Keywords: Access to Finance,,Debt Markets,Bankruptcy and Resolution of Financial Distress,Banks&Banking Reform
    Date: 2009–08–01
  13. By: Massimiliano Cali; Carlo Menon
    Abstract: Although the high rate of urbanization and the high incidence of rural poverty are two distinct features of many developing countries, we still do not know the effects of the former on the latter. We address this issue by exploring the mechanisms through which urbanization may alleviate rural poverty, disentangling "first round" effects, due to migration of rural poor to cities, and "second round" effects, due to positive externalities of city growth on surrounding rural areas. We test our theoretical predictions on a sample of Indian districts in the period 1981-1999, and find that urbanization has a substantial and systematic poverty reducing effect in surrounding rural areas. This effect is largely attributable to positive spillovers from urbanisation rather than to the movement of the rural poor to urban areas per se. Results using IV estimation suggest that this effect is causal in nature (from urbanisation to rural poverty).
    Keywords: Rural Poverty, Urbanization, Indian districts, India
    JEL: O12 O18 O2 I3
    Date: 2009–02
  14. By: K.C. Fung; Alicia García-Herrero; Alan Siu
    Abstract: In this paper we empirically examine the extent and properties of production sharing in Latin and North America as well as that in East Asia. In 2006, exports of parts and components from Latin and North America constituted 29.7% of the region’s exports of manufactured goods to the world. Both exports and imports of parts and components were declining shares of trade in manufactured goods or trade in all goods. A large amount of trade in parts and components in the region was with members of NAFTA, particularly the United States. Imports from East Asia and from China were increasingly important. There was a relatively thick production network of parts of motor vehicles in Latin and North America, followed by networks of parts of telecommunication equipment and electronic components. But the network was primarily within the United States, Mexico and Canada, with Brazil also playing a role. For East Asia, the motor vehicle parts network was not as significant, but the electronic components network was much wider and deeper.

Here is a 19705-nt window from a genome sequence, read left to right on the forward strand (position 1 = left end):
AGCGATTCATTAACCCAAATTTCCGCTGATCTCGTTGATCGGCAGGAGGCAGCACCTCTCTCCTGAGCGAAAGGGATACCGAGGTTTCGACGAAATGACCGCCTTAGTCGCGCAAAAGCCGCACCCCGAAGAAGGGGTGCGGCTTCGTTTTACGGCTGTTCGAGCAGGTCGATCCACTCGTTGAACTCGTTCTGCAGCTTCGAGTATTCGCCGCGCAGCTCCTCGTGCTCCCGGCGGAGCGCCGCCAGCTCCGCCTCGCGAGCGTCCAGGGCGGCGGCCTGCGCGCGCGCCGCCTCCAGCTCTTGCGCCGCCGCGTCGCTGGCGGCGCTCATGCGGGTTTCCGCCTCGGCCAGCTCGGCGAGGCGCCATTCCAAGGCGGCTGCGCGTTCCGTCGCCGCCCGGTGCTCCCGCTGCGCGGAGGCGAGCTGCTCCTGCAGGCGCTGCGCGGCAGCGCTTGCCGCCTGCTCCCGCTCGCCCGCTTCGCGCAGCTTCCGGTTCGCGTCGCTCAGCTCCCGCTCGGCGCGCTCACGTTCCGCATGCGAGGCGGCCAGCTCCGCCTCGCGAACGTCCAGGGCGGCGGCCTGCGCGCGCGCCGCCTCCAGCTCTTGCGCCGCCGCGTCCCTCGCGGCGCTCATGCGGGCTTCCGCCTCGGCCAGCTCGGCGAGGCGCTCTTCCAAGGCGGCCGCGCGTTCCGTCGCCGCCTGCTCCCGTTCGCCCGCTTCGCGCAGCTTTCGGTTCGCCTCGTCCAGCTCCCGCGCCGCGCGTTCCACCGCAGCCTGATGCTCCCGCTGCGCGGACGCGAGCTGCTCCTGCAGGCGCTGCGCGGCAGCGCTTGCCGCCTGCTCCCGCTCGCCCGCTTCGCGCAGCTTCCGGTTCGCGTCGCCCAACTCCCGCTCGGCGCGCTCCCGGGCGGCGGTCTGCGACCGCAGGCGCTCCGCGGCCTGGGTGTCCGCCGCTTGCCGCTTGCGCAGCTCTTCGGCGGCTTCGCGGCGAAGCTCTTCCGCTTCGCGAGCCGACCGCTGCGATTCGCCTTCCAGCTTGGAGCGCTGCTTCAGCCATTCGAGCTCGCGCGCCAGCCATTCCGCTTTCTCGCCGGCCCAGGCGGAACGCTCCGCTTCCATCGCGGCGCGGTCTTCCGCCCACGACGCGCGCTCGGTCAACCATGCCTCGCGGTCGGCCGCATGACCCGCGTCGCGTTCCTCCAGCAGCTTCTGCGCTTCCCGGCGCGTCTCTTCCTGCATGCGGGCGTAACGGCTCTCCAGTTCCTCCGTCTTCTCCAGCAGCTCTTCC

Date: 2009–01
  15. By: Alicia García-Herrero; Alan Siu; K.C. Fung
    Abstract: This paper aims at providing an analytical examination of the criticism that the WTO is unfair and hurts the weak, developing countries. We utilize a formal model with the following features: in both the powerful and weak economies, pressure groups lobby to influence their trade policies in their respective countries. We then allow the powerful country the exclusive ability to spend resources to facilitate the lobbying of one of the lobby groups in the weak country, thereby moving the trade policy of the developing country in favor of the powerful trading partner. Next we compare the effects of such asymmetric foreign influence in a world with no WTO and no multilateral principles (most-favored-nation principle MFN and the negotiation principle of reciprocity) to a situation with WTO and its associated nondiscrimination principles. We show that the weak, developing country will have less "unfair" concessions of market openings and in general will be better off with the WTO and with rules of nondiscrimination.
    Date: 2009–07
  16. By: Cooray, Arusha (University of Wollongong)
    Abstract: The Mankiw-Romer-Weil (1992) augmented Solow-Swan model is extended to incorporate the financial sector in this study. Distinguishing between financial capital, physical capital and human capital, this study attempts to identify in particular, the effects of financial capital on economic growth. The study is also examines the effects of financial sector efficiency on economic growth. The financial sector augmented model is tested on 35 low and middle income economies. Strong support is found for the financial sector augmented model.